The biggest problem is the UM students get crappy seats behind the end zone and can't stand on the seats or drink beer.
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Old 05-13-2008, 06:19 PM
 
Location: NJ
854 posts, read 2,478,872 times
Reputation: 500
Quote:
Originally Posted by burgler09 View Post
The biggest problem is the UM students get crappy seats behind the end zone and can't stand on the seats or drink beer.
lol


(blabla at least ten chars)
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Old 05-13-2008, 08:48 PM
 
Location: Miami
546 posts, read 1,881,154 times
Reputation: 181
Quote:
Originally Posted by miamiblue View Post
I never said Miami was the only place with fair-weather fans. Just saying that they are! But I wouldn't say that fans everywhere are fair-weather, either. We can't really generalize in that regard.

I guess what baffles me is that the Dolphins could have a season like they did last year (following a season like they had in '06) and still average 92% attendance, but the Heat and Marlins don't fare as well. What is it? Is is sport specific? Are Miamians just more interested in football than baseball and basketball? Why? I don't think it is just the stadium alone causing this.



And this is exactly why I couldn't understand the animosity of UM's own fans towards their own team at the game that I attended. I thought UM fans were just as loyal as any other until I attended that game. I was there as a fan of the opposing team, and no matter what my team does, there are always tons of fans cheering them on, not booing the quarterback and making a scene like I witnessed. Even when the game isn't going our way, even at the home field, that just doesn't happen. We might boo the officials, but never the players themselves. I'm not saying that any fans are better than the other, but I was just shocked to see this behavior.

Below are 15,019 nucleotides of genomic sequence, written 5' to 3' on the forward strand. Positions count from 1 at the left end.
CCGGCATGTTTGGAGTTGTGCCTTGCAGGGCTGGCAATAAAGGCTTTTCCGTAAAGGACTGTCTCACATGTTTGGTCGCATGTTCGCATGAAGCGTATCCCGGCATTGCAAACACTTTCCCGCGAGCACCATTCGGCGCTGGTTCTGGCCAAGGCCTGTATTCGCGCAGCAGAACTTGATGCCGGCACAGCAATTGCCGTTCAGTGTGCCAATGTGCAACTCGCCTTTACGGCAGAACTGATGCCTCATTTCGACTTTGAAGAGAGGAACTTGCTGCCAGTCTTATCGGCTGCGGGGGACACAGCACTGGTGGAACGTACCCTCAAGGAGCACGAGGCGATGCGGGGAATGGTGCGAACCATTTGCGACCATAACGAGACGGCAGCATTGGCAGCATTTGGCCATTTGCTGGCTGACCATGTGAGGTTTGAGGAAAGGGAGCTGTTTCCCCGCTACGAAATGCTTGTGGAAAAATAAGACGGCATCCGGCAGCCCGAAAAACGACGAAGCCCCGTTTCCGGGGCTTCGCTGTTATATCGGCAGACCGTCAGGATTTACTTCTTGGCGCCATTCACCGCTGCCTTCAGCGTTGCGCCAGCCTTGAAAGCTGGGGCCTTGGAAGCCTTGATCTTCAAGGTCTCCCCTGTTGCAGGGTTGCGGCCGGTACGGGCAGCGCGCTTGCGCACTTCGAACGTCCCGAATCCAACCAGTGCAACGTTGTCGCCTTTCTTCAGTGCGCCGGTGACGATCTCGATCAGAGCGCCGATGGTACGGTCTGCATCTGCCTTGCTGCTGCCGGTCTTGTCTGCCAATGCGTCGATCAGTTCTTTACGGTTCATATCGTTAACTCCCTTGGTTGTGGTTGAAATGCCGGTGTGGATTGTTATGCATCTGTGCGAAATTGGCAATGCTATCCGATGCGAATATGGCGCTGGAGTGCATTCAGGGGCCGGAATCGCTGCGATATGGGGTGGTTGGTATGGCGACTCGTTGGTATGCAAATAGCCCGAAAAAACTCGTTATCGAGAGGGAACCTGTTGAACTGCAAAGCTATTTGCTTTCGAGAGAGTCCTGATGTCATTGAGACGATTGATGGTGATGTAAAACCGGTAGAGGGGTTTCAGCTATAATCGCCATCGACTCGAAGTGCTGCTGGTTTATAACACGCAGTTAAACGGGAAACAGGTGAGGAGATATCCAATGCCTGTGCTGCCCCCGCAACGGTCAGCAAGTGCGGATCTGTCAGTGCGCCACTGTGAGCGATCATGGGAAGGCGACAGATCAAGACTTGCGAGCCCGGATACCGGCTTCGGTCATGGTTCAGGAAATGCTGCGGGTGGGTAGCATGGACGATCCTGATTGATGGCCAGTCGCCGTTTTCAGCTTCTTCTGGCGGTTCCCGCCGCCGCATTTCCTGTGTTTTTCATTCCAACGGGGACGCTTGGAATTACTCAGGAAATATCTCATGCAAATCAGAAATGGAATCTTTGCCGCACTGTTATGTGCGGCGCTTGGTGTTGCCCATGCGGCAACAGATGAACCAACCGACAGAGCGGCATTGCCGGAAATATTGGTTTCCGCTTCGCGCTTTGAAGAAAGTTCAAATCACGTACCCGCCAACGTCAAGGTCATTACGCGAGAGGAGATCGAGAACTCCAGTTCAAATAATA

Now, as far as a stadium effecting a team, I think the Hurricanes are getting the shaft by not having their own stadium that is close/on campus. That just completely sucks to have to go all the way to Dolphin stadium for a college game.

Anyway, the Orange Bowl is gone. It won't be forgotten. If only they'd bring back the Orange Bowl Parade, that is something that can be revived and I think would be good for the city. It really sucked that they stopped doing that to begin with. It was always something I looked forward to as a kid, and even marched in the Jr. Orange Bowl Parade when I was in middle school. The King Mango Strut is fun, but the Orange Bowl Parade was nationally televised.
The reason Miami fans are more interested in the Dolphins than any other team is because of the history of the Dolphins in Miami. The Dolphins were the only show in town for almost 30 years. That's a huge head start over the Heat, Marlins and Panthers. Miami is undoubtedly Dolphins country when it comes to the sports scene. You got the undefeated 72 team and Dan Marino as Miami's favorite son and you've got your loyal fan-base.